This New Federal Agency Will Police Financial Institutions
The controversial new agency, still hotly opposed by most Republican lawmakers, will oversee credit cards, mortgages, and other financial products that have the potential to defraud consumers or hurt economic recovery efforts.
While financial institutions aren’t happy with the added scrutiny, nor are their representatives in Congress, the advocacy group Consumers Union released the result of a poll showing that 74% of those responding supported the new bureau. In fact, some believe that the agency’s initial staff of 400 isn’t nearly big enough to handle the flood of consumer reports they are bound to receive after years of regulatory neglect of the industry.
The agency will heavily rely on consumers to report suspicious activity, with roughly a quarter of its budget going toward investigating those complaints. The agency will use new technology to analyze complaints and is developing a high-tech infrastructure that will process them and then address them to financial institutions to take action.
Today the consumer response center for credit card problems opened to the public, giving people the option to either call in or fill out a complaint online.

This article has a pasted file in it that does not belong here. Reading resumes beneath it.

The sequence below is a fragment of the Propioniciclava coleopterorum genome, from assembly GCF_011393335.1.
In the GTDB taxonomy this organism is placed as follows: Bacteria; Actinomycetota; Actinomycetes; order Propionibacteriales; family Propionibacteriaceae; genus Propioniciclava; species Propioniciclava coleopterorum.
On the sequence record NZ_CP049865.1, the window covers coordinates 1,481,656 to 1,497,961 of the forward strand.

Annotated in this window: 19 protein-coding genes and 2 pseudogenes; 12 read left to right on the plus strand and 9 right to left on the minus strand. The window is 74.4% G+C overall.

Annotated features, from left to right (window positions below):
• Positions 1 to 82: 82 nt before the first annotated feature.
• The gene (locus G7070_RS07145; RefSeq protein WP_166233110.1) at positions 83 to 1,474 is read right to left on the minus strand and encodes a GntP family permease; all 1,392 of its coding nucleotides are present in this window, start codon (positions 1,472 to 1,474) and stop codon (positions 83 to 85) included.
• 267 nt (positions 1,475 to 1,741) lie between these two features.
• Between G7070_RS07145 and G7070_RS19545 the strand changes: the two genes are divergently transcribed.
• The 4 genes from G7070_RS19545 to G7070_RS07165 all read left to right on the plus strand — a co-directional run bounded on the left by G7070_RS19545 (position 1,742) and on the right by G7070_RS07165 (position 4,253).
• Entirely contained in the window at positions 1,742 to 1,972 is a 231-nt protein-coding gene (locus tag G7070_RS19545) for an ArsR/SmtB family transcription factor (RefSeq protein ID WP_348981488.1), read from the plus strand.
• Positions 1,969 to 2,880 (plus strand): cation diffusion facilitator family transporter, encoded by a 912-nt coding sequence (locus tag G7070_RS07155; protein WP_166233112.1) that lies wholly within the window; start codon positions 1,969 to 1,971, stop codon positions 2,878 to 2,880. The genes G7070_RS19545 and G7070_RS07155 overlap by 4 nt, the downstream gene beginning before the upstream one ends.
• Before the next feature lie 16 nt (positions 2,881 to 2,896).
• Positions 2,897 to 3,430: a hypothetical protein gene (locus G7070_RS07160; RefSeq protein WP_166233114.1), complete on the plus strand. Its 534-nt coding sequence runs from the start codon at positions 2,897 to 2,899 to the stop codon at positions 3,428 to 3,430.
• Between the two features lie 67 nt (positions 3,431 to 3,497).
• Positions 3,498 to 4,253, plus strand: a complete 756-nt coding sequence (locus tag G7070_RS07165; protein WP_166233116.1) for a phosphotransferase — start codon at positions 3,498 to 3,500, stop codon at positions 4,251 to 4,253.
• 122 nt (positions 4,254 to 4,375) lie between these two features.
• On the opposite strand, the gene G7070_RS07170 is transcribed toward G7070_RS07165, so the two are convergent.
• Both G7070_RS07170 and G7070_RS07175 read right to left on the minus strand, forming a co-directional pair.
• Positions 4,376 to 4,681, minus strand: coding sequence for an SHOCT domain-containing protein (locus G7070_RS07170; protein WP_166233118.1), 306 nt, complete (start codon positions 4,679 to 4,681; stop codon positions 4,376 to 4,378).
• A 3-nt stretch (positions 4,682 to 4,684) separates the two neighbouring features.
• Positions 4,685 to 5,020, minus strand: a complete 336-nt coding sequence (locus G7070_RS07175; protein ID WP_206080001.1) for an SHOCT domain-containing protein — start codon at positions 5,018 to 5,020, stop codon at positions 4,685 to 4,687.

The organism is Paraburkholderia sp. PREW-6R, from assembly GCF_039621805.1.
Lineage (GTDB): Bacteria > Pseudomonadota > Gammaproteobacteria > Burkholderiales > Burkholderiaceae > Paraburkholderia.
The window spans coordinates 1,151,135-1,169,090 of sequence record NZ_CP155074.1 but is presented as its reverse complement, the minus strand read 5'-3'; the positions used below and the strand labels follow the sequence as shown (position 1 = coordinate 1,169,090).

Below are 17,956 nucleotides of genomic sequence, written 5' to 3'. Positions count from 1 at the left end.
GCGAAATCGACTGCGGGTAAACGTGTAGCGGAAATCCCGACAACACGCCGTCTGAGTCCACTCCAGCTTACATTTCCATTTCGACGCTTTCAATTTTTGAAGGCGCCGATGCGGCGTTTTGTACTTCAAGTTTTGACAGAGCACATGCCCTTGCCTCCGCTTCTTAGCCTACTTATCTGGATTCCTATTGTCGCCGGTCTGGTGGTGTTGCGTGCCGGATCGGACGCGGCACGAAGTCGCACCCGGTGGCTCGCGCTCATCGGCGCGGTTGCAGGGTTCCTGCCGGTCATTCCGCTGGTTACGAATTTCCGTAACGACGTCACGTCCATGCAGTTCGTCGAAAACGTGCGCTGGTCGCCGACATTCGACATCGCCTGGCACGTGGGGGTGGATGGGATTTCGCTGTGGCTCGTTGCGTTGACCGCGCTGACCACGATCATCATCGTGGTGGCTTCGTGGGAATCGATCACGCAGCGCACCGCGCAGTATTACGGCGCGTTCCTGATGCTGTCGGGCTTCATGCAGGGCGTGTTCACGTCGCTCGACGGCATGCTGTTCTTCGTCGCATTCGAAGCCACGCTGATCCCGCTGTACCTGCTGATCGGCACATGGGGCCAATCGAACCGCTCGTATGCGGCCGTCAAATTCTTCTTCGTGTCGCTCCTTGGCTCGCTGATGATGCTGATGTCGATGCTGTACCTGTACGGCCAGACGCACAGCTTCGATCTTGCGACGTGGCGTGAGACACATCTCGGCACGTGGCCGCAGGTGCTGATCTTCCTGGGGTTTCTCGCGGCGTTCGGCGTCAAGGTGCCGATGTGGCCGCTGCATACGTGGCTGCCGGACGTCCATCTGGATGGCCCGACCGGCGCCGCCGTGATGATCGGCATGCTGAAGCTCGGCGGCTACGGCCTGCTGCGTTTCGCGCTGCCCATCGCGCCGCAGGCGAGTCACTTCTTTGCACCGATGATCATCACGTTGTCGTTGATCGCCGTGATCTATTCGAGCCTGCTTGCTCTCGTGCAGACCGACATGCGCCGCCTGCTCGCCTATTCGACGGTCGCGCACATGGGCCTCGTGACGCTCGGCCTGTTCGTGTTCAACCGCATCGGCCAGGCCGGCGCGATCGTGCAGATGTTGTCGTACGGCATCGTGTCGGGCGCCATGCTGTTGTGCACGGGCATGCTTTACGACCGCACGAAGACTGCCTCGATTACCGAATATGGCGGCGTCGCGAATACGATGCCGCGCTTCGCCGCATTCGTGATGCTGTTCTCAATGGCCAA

Consumers shouldn’t expect immediate solutions as the agency is just getting started. But the agency has already begun its first initiative — to merge two complicated mortgage disclosure forms into one simple form that consumers will be able to understand and that doesn’t contain tricky wording or loopholes.
However, until the Senate confirms a director of the bureau, its powers will be limited. An advisor in the Obama administration, Elizabeth Warren has been working to launch the bureau since last September. She was the most likely candidate to head the agency, but Senate Republicans have prevented her nomination and threaten to do the same if President Obama puts up former Ohio Attorney General Richard Cordray for the job. By forcing the agency to launch without a leader, Republicans have successfully undermined the new bureau, preventing it from beginning to develop priorities and focus.
However, Republican efforts to cripple the agency might backfire with their constituents. Experts are saying that the financial crisis could have been avoided had the agency been in place. The CFPB takes over the power to enforce consumer financial protection laws from many different pre-existing federal agencies, including the Federal Reserve, which failed to limit sub-prime mortgages for 14 years until they caused the financial crisis in 2008.